H.E. Ahmed Abul Gheit

Minister of Foreign Affairs

Ministry of Foreign Affairs

 

Your Excellency,

Congratulations on the election of Egyptian Ambassador Hisham Badr as chairman of the Executive Committee (ExCom) of the United Nations High Commissioner for Refugees (UNHCR). Assuming this position is both an honor and an opportunity for Egypt to act as an assertive global voice to enhance the protection of some of the world's most vulnerable people.

We call on the Egyptian government to take this opportunity to show leadership in the realm of international refugee protection. As an urgent first step, Egypt should immediately end its shoot-to-stop policy aimed at people trying to cross the Egypt-Israel border, at least some of whom-based on their countries of origin-are likely to be asylum seekers. Since 2007 Egyptian border guards have killed at least 85 people attempting to cross the border. We also call on you to allow UNHCR access to all foreign nationals arrested in Sinai to identify individuals wishing to claim asylum.

As a party to the 1951 Refugee Convention Egypt has bound itself to fundamental refugee protection principles and has formally agreed in its 1954 Memorandum of Understanding with UNHCR to allow it to carry out its mandated activities to protect refugees and asylum seekers on Egyptian soil. However, Egypt has blocked UNHCR's access to people in detention seeking to make refugee claims and has deported refugees to places where they would face persecution.

In light of Egypt's well-documented failures to respect and protect the rights of refugees, asylum seekers and other stateless persons and foreign nationals in need of protection in Egypt-which include its fatal shootings of border-crossers at the Israeli border, detaining and deporting recognized refugees, and denying UNHCR access to detained foreign nationals to identify asylum seekers among them-we call on you to take a series of steps to show the world that Egypt is a country that protects the rights of migrants, refugees and asylum seekers by ending the practices that expose these groups to mortal danger when they try to cross into Israel, and that denies refugees and would-be asylum seekers the protection that is their due under international law.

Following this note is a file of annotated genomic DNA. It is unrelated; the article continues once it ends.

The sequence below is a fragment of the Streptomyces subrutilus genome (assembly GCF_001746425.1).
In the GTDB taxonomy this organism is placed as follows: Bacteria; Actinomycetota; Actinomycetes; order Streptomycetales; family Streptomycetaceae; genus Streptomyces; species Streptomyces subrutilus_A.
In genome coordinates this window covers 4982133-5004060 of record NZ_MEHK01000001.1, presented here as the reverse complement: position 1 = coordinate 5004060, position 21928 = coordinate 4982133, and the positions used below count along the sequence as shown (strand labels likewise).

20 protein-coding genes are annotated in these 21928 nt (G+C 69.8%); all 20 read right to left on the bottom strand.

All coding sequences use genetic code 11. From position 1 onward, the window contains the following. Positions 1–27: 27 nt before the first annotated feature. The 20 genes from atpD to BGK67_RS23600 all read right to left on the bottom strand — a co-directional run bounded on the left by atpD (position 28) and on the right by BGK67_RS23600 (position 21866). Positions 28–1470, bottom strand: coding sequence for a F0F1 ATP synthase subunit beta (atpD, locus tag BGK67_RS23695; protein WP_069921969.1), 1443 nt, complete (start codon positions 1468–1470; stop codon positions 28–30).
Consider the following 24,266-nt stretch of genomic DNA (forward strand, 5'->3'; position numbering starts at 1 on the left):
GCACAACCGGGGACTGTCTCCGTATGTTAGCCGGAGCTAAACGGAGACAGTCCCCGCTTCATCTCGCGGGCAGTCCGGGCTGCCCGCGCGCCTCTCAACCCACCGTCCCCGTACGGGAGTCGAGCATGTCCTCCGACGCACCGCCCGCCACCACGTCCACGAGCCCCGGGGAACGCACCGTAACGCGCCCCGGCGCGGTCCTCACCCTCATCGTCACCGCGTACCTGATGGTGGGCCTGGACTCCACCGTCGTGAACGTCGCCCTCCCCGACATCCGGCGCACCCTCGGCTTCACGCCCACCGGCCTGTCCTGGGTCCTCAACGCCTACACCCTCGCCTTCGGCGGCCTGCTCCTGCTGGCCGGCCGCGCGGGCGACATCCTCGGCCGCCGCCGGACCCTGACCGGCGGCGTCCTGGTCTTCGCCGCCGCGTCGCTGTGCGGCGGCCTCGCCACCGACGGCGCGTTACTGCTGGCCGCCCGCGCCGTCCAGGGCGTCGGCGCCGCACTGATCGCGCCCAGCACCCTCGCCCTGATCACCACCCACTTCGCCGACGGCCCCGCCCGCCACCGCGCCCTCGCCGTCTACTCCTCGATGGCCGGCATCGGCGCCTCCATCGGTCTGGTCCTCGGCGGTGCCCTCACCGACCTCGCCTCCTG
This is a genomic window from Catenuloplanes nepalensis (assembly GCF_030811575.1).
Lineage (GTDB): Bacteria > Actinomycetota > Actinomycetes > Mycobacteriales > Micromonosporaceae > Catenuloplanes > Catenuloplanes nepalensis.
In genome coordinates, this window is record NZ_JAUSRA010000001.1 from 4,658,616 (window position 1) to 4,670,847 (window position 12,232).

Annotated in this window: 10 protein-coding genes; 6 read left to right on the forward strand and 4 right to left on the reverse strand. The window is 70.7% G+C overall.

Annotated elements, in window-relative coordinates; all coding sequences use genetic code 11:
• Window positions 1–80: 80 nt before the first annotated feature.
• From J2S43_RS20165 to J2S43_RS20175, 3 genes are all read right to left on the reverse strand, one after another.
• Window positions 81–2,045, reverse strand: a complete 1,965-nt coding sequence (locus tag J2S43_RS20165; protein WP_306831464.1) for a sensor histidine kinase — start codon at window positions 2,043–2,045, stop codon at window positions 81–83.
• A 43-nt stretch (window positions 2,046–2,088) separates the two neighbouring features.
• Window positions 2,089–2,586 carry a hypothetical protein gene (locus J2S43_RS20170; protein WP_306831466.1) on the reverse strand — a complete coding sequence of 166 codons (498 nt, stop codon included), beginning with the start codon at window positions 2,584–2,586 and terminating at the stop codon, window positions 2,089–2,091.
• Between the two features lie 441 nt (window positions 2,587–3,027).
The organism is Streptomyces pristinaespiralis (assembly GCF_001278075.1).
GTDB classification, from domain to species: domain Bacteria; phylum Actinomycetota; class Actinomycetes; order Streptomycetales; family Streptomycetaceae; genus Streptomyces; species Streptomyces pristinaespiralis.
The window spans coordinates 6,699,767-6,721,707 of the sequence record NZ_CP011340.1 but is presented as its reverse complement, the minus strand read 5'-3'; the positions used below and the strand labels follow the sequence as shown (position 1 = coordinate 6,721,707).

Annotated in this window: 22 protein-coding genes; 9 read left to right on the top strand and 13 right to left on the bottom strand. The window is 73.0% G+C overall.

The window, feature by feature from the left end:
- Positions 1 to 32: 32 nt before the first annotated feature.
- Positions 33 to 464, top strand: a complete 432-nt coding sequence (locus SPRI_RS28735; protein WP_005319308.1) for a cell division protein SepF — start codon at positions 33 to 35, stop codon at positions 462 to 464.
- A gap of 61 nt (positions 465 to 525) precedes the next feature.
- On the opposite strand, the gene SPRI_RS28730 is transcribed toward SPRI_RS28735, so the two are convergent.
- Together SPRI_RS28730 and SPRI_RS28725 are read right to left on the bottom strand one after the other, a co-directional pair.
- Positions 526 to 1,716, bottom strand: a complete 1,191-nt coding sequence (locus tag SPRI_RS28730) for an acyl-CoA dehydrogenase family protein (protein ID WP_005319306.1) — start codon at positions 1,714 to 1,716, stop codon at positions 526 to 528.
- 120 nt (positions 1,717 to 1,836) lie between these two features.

End the use of lethal force against migrants on the Egypt-Israel border

Between July 2007 and September 30, 2010, Egyptian Ministry of Interior border guards shot dead at least 85 people-including a 7-month pregnant woman-attempting to cross from Egypt into Israel. Since the beginning of 2010, border guards have shot and injured another 28 would-be border crossers.

The majority of people trying cross the Sinai desert to reach Israel are Eritrean and Sudanese nationals. Many of the southern Sudanese and Darfuris attempting to cross into Israel lived for years as asylum seekers or refugees in Egypt where they faced police harassment, lack of opportunities to integrate into Egyptian society, and harsh living conditions. Human Rights Watch has documented the appalling conditions in Eritrea leading thousands of Eritrean men and women to flee their homeland to escape abusive military service conditions and religious persecution.

We are aware that Egypt has argued that the Sinai is a military zone that transnational organized criminal groups use as a route to smuggle people and drugs into Israel, but this does not justify these lethal shootings. In its 2008 report Sinai Perils, Human Rights Watch documented how smugglers were not present in the vast majority of cases involving border guards shooting and killing migrants near the Israeli border.